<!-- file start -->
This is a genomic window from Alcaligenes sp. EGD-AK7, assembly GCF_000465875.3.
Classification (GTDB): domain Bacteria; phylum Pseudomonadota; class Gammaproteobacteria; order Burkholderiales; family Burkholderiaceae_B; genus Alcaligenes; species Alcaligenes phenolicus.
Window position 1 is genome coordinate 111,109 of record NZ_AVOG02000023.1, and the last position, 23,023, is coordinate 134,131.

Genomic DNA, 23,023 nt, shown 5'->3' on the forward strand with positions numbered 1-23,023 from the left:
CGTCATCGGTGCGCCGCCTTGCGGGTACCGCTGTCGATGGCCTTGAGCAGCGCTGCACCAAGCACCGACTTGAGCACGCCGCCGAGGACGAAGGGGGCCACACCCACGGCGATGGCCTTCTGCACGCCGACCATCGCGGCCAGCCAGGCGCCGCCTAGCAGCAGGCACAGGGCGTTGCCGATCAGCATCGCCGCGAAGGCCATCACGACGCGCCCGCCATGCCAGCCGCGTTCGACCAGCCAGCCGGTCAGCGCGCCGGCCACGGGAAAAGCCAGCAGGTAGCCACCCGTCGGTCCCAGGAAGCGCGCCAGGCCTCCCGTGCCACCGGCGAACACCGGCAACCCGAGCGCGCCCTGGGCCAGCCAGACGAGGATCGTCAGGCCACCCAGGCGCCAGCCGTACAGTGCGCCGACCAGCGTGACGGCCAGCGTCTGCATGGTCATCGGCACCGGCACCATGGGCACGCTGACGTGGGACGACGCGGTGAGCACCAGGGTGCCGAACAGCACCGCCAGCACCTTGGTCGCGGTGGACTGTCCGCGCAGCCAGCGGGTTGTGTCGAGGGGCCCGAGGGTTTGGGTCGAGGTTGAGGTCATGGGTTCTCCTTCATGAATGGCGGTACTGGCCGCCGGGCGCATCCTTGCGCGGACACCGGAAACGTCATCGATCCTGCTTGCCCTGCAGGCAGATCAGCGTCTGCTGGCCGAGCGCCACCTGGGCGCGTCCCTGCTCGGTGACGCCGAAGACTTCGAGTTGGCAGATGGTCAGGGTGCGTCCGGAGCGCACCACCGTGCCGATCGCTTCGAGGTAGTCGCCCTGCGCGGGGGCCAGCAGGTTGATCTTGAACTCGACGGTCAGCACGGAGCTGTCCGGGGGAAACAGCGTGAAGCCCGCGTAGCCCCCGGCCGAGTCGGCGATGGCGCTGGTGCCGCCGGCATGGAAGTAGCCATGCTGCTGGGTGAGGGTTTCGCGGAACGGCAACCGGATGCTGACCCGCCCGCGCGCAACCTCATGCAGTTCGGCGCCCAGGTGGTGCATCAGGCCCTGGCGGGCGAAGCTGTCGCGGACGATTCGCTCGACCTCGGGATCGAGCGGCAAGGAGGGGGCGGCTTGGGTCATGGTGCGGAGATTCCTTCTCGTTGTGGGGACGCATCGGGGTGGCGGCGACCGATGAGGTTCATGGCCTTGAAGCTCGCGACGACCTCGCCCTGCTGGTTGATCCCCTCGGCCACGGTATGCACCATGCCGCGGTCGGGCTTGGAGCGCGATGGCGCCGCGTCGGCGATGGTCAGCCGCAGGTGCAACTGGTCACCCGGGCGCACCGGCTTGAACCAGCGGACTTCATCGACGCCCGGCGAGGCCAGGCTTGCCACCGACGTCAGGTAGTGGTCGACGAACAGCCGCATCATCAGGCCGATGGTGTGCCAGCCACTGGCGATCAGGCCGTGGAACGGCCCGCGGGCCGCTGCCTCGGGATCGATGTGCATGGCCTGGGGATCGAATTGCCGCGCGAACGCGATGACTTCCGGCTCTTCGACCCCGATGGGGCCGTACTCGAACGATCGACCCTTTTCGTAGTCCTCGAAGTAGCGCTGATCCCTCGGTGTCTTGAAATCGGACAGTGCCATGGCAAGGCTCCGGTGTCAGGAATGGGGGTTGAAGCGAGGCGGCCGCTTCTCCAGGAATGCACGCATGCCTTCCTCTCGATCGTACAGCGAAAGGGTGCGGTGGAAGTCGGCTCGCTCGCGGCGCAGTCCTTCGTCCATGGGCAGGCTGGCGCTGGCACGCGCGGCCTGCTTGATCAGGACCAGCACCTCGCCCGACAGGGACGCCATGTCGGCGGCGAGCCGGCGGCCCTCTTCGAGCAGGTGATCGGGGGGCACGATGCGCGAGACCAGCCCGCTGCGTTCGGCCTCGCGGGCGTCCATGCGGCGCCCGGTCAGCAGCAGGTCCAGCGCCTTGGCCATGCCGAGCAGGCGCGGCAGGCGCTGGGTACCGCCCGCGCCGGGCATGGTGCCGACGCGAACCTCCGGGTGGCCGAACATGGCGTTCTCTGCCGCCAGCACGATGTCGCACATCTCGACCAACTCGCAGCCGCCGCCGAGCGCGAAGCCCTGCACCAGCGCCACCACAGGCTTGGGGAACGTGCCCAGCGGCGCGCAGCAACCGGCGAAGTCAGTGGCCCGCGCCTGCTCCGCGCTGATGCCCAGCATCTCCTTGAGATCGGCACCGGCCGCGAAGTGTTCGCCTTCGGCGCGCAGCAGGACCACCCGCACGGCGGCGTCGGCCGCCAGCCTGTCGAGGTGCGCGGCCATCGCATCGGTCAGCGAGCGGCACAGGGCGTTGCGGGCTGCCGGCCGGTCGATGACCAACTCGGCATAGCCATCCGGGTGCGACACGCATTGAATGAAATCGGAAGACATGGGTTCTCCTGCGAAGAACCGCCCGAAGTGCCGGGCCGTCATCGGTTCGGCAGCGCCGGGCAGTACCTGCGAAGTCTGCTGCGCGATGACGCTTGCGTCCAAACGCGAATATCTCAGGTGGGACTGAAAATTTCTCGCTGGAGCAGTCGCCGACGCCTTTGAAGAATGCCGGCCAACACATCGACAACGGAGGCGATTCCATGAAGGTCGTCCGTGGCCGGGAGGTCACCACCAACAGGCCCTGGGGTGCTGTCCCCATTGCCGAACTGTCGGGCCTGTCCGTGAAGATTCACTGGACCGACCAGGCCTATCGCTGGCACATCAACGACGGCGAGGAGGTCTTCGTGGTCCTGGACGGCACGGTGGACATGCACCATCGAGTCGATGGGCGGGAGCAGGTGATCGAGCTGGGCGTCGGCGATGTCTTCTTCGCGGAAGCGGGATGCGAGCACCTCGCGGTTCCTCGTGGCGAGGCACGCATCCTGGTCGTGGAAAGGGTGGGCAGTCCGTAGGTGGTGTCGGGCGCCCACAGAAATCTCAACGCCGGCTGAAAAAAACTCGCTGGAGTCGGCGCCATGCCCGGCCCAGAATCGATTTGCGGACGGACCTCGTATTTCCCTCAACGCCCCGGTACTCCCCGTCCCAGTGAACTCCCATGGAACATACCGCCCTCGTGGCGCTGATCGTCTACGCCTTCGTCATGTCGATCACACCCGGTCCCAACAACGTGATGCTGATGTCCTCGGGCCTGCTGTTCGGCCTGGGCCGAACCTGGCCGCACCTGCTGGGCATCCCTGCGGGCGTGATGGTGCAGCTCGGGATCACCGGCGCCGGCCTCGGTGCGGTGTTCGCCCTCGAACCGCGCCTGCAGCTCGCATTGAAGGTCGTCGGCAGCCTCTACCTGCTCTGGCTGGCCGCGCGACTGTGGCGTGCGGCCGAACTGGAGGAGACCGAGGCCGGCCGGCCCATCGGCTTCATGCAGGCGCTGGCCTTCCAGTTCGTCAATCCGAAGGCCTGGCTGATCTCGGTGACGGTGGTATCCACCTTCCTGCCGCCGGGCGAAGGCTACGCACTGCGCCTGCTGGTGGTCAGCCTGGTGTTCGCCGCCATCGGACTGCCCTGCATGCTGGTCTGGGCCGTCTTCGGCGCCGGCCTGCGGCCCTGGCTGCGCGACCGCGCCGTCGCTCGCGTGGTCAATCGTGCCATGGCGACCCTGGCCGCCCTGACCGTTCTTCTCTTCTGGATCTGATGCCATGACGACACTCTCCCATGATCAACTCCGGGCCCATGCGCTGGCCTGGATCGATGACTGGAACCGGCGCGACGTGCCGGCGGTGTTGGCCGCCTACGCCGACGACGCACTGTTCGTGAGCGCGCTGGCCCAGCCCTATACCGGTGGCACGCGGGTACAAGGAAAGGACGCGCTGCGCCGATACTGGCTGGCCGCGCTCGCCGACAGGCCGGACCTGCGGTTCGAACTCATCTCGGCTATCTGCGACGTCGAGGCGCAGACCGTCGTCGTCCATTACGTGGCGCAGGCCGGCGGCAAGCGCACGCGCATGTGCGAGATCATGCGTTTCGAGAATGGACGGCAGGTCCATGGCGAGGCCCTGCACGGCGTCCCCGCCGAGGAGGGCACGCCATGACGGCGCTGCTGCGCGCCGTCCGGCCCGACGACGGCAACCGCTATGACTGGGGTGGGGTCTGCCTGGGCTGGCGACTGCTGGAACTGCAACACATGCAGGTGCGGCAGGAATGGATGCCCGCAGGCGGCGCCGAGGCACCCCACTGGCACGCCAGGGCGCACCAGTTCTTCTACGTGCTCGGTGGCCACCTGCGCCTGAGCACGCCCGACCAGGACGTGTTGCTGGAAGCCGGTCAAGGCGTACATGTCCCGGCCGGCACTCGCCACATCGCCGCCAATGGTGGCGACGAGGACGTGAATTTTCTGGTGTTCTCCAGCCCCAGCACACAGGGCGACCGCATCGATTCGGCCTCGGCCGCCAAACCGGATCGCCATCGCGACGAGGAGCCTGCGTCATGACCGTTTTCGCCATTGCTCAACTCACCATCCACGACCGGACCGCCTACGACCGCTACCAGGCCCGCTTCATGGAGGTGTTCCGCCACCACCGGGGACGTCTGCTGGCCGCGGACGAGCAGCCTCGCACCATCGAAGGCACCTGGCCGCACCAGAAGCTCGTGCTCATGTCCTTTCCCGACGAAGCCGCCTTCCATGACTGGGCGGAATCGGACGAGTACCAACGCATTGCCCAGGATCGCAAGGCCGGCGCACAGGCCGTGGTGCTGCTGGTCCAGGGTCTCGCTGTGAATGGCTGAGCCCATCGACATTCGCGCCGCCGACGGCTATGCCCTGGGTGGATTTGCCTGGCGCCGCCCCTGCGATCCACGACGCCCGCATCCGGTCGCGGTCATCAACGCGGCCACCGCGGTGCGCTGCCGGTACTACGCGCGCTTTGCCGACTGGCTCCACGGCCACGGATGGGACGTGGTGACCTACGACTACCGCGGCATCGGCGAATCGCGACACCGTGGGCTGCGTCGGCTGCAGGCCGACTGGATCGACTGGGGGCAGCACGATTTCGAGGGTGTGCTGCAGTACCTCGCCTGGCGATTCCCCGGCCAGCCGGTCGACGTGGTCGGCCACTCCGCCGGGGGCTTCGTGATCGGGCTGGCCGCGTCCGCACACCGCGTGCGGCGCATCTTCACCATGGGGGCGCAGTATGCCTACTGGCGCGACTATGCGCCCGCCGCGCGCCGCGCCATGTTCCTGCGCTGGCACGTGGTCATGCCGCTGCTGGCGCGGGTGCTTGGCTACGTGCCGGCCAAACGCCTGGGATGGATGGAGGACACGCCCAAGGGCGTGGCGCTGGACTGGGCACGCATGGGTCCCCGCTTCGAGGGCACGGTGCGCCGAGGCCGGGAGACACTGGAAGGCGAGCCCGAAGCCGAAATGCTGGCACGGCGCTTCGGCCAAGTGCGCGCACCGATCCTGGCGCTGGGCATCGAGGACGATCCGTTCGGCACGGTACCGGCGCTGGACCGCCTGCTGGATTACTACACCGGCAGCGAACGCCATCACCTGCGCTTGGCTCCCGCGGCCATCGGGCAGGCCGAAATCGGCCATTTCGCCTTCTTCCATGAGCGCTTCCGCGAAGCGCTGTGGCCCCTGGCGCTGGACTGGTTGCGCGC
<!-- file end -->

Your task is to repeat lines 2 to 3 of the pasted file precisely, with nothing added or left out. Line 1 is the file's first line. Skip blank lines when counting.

Classification (GTDB): domain Bacteria; phylum Pseudomonadota; class Gammaproteobacteria; order Burkholderiales; family Burkholderiaceae_B; genus Alcaligenes; species Alcaligenes phenolicus.
Window position 1 is genome coordinate 111,109 of record NZ_AVOG02000023.1, and the last position, 23,023, is coordinate 134,131.